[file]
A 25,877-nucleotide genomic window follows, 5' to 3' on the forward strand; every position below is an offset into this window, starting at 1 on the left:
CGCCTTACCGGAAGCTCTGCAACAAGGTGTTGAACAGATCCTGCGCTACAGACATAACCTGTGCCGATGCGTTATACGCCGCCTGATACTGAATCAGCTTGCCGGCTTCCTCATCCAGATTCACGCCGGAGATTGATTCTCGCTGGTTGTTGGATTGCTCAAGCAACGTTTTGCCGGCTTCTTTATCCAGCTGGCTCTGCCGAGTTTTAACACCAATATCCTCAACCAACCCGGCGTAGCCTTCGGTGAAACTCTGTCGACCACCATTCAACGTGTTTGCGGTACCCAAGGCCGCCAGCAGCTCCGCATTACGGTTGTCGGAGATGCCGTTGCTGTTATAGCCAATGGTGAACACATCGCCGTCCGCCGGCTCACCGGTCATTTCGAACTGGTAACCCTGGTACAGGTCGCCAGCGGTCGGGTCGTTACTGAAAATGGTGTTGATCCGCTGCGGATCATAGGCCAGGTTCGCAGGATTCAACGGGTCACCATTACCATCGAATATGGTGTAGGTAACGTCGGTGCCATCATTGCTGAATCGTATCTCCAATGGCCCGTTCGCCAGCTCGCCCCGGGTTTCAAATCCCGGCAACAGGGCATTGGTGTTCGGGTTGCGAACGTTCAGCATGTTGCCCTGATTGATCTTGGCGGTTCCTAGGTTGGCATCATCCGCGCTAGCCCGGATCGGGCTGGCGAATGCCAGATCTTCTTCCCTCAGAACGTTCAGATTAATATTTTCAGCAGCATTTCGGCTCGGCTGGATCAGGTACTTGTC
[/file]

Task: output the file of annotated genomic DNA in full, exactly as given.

A 25,877-nucleotide genomic window follows, 5' to 3' on the forward strand; every position below is an offset into this window, starting at 1 on the left:
CGCCTTACCGGAAGCTCTGCAACAAGGTGTTGAACAGATCCTGCGCTACAGACATAACCTGTGCCGATGCGTTATACGCCGCCTGATACTGAATCAGCTTGCCGGCTTCCTCATCCAGATTCACGCCGGAGATTGATTCTCGCTGGTTGTTGGATTGCTCAAGCAACGTTTTGCCGGCTTCTTTATCCAGCTGGCTCTGCCGAGTTTTAACACCAATATCCTCAACCAACCCGGCGTAGCCTTCGGTGAAACTCTGTCGACCACCATTCAACGTGTTTGCGGTACCCAAGGCCGCCAGCAGCTCCGCATTACGGTTGTCGGAGATGCCGTTGCTGTTATAGCCAATGGTGAACACATCGCCGTCCGCCGGCTCACCGGTCATTTCGAACTGGTAACCCTGGTACAGGTCGCCAGCGGTCGGGTCGTTACTGAAAATGGTGTTGATCCGCTGCGGATCATAGGCCAGGTTCGCAGGATTCAACGGGTCACCATTACCATCGAATATGGTGTAGGTAACGTCGGTGCCATCATTGCTGAATCGTATCTCCAATGGCCCGTTCGCCAGCTCGCCCCGGGTTTCAAATCCCGGCAACAGGGCATTGGTGTTCGGGTTGCGAACGTTCAGCATGTTGCCCTGATTGATCTTGGCGGTTCCTAGGTTGGCATCATCCGCGCTAGCCCGGATCGGGCTGGCGAATGCCAGATCTTCTTCCCTCAGAACGTTCAGATTAATATTTTCAGCAGCATTTCGGCTCGGCTGGATCAGGTACTTGTC